So after finding all the abandoned and unpowered mining stations around the area of your initial landing and hunting down and killing 15 jellyspiders for the scientist back at the lab you move on to investigating the crashed ship dodging some hidden trap monsters on the way that you can't actually fight but that damage you for 100 HP before expiring. The alien equivalent of a honeybee.

Come on aliens! Show me what passes for fury among your misbegotten kind!

The ship is a wreck but luckily the pilot managed to survive and keep herself alive against the jellyspiders, but then again, supposedly she's from Mars, (she obviously never read the book) where the people are just tougher than the 'mudgrubbers' from Earth. Irrespective of her kick-ass persona she is still relegated to the obligatory healer role. So now the party is three. After a few more minutes of wandering through the cave system you finally make it back outside just in time to get a frantic call from your base. It's under attack from unknown assailants, the Lieutenant is dead, the security bots have turned against what is left of your team and your science advisor is trapped. So back to the base you run, well walk because this is RM2K3 so running is not on the cards, but you do have a handy clock ticking down the seconds in the corner.

Once you make it back you find the last military member of your team frantically holding the door as he's sealed the attacking bots inside, unfortunately with your frightened scientist. So in you go, now with a four person strong team, wipe out the security drones, rescue Florian your head of science and loot the body of your commanding officer, because as is pointed out by the ever practical Kim, he's not going to need that stuff in space heaven. Scouring the base doesn't net you the assailants so you head out to find them. Once outside you find them as they are hightailing it with your ships stranding you on the planet with no means of escape, after one of those 'I beat you but you still got away fights' that is, and then at the end of the explanatory cut scene I hit yet another mismatched resource error and this one I couldn't fix by replacement or renaming, and reiterating the theme of honesty after doing that 6 or 7 times in the course of the game I was done.

Marines, we are leaving!

There is probably a pretty fun game under all the errors and occasional coarse jokes and somewhat xenophobic overtones, but after two hours of back and forth trying to fix the errors so I could continue I'd really run out of patience to find it. There were some tantalising hints about the fate of the miners and the support crew that were once on the planet and I would have liked to see where that went, but in the end, my curiosity was overshadowed by my annoyance.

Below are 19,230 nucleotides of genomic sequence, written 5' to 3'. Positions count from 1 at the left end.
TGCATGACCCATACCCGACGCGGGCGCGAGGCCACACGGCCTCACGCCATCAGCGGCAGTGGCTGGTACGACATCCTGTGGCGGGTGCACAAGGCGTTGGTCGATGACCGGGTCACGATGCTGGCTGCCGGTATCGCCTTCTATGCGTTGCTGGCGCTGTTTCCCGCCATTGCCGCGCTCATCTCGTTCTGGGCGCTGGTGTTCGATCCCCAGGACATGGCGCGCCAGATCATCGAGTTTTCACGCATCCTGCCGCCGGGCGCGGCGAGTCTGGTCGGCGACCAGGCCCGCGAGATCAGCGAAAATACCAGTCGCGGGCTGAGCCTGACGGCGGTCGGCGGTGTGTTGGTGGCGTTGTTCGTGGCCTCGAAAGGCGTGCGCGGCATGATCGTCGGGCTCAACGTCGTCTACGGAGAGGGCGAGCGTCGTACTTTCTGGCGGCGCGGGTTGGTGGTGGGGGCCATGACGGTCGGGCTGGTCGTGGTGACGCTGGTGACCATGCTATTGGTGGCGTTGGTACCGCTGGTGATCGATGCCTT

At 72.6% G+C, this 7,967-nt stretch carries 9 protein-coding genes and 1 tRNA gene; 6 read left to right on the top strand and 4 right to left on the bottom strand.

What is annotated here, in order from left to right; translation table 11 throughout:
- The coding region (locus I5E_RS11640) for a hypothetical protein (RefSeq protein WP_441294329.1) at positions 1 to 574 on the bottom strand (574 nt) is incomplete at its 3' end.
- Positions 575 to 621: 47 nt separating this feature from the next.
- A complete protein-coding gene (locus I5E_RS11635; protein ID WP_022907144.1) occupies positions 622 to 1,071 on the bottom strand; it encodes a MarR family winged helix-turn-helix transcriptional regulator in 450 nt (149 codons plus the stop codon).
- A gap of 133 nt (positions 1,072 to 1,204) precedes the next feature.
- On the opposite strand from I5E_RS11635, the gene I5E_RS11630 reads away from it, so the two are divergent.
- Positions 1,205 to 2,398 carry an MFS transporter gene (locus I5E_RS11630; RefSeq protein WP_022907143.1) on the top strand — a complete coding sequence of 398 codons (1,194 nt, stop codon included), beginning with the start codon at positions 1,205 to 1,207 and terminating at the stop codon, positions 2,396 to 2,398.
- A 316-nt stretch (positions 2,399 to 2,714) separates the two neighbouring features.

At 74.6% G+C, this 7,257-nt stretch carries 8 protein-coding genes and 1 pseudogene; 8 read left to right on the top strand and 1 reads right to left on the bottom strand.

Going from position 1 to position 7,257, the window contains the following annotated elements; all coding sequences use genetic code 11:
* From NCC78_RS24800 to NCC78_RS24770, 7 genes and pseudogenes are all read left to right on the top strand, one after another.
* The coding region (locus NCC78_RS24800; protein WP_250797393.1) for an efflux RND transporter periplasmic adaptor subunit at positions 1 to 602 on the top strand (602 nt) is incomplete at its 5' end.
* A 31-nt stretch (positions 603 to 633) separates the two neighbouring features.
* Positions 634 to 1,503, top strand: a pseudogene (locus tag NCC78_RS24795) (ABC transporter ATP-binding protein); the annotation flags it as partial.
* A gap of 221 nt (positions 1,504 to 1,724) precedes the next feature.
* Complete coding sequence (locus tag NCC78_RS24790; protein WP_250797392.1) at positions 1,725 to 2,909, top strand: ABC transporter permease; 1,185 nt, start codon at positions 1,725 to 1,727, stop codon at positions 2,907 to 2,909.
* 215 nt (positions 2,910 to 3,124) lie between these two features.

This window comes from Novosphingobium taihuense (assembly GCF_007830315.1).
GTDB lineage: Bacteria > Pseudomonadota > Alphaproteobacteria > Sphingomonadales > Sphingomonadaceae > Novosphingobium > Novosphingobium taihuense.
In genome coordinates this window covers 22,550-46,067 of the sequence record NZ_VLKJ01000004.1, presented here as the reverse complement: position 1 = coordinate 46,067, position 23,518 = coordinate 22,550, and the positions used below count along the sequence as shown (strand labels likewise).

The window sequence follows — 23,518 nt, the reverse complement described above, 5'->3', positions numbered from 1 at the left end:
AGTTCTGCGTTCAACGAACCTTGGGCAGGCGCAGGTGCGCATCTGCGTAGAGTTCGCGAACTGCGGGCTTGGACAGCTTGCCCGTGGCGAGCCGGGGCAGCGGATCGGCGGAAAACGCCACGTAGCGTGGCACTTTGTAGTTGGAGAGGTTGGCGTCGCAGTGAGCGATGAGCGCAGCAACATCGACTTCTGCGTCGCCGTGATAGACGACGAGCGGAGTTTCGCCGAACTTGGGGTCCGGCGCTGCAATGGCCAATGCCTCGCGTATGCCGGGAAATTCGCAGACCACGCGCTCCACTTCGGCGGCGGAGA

If the developer ever does come along and actually bug test to reconnect all the mismatches I will give this another go, but until then it's pretty much unplayable. Normally that would rate a 0.5 star but like I said I could see enough potential to keep trying to play it, so I bumped it up to a full star.

Edit: The developer has since updated the file and I gave it another go, there are still a few errors but nowhere in the vicinity of the number there were before. I currently do not have time to add to this review substantially but I felt it only right that I up the star rating to reflect the changes the developer has made.


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Circumstance penalty for being the bard.
Hey nhubi, did you hear?

Congress passed a law outlawing RPG Maker game reviews. Crazy, huh?

So I guess you can't write any more! Which is a shame, because you were really close to passing me!
the world ends in whatever my makerscore currently is
-insert watchmen quote here-

Jeeze, you're going off, nhubi!

If you want to review one of my games...really stick it to Soli...
Self-proclaimed Puzzle Snob
It's funny that the most prolific reviewer of current times also happens to be one of the best we've had. Seriously, GJ nhubi. I don't know how you do it.
Liberté, égalité, fraternité
Hey Soli, did you know? I live in a country that doesn't have a congress, so that ban doesn't apply to me. Isn't that great? Sorry that you have to abide by it though. That's a real shame.

Though I suppose that does leave Unity and GameMaker and Sphere and...well quite a bit really. The RPG Maker lobbyists must have really fallen down on the job.

Hello guys, sorry for the mismatches. I tested the game back here, and it worked, so I didn't know it crashes so badly at you.
Man thanks for your review, nhubi.
I'll do the patch ASAP.
Liberté, égalité, fraternité
No problem, like I said, I'd like to see where the story goes, so I'll check back once you've fixed he errors.